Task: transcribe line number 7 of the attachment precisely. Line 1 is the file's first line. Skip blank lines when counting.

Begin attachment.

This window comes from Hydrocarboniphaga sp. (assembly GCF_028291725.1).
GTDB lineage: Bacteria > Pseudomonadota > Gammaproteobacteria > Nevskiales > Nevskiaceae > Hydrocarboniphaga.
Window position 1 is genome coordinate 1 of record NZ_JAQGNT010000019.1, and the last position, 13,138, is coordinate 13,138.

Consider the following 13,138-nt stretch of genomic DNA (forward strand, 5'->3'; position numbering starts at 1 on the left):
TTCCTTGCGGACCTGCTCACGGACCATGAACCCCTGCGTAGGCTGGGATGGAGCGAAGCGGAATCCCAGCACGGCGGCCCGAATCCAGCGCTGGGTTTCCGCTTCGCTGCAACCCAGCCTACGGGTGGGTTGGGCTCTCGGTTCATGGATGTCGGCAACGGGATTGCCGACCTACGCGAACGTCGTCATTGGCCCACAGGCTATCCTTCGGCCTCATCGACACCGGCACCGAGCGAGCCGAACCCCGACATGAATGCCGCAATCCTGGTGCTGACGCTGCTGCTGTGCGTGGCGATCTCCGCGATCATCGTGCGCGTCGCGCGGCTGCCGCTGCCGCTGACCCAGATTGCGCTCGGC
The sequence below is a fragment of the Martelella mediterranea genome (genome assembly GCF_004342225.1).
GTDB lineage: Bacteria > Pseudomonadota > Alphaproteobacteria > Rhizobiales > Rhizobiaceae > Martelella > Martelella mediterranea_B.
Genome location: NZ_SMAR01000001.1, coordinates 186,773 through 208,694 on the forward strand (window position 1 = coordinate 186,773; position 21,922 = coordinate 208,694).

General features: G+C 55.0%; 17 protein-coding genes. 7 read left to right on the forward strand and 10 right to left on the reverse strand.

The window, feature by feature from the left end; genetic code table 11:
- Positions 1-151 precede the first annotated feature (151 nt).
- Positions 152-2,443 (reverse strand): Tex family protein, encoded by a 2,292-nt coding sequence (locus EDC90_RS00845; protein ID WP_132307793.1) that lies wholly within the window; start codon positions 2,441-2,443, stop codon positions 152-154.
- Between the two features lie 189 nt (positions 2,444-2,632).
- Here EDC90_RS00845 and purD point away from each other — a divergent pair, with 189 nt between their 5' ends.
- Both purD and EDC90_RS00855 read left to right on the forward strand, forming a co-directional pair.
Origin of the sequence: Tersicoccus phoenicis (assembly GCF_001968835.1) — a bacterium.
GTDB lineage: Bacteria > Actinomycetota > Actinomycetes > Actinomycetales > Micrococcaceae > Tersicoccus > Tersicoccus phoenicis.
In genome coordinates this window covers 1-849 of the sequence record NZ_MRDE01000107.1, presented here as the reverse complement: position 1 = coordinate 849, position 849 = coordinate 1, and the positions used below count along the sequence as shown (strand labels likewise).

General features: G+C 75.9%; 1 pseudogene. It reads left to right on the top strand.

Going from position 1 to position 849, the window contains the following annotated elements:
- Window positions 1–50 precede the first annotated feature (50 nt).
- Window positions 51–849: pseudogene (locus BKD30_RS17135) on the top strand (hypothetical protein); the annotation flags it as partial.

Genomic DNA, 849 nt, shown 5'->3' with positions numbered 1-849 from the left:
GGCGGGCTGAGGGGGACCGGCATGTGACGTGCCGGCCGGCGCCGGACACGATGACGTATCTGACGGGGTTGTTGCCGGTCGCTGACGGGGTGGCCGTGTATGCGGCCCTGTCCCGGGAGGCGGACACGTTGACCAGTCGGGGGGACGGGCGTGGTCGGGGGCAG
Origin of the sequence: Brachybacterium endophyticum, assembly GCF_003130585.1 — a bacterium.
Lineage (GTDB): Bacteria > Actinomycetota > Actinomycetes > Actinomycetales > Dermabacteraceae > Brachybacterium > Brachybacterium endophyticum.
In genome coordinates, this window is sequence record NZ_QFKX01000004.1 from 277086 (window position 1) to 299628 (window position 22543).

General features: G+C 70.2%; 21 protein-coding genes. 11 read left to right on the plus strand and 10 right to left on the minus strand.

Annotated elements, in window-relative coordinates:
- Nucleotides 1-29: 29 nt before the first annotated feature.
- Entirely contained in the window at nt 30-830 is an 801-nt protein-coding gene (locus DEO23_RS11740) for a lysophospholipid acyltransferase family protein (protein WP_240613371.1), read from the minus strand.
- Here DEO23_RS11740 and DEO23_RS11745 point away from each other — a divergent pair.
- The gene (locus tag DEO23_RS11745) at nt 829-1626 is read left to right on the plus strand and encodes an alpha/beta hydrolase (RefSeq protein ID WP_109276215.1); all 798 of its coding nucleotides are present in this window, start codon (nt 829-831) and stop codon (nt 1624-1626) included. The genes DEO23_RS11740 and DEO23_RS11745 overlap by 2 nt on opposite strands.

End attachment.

GTDB lineage: Bacteria > Pseudomonadota > Alphaproteobacteria > Rhizobiales > Rhizobiaceae > Martelella > Martelella mediterranea_B.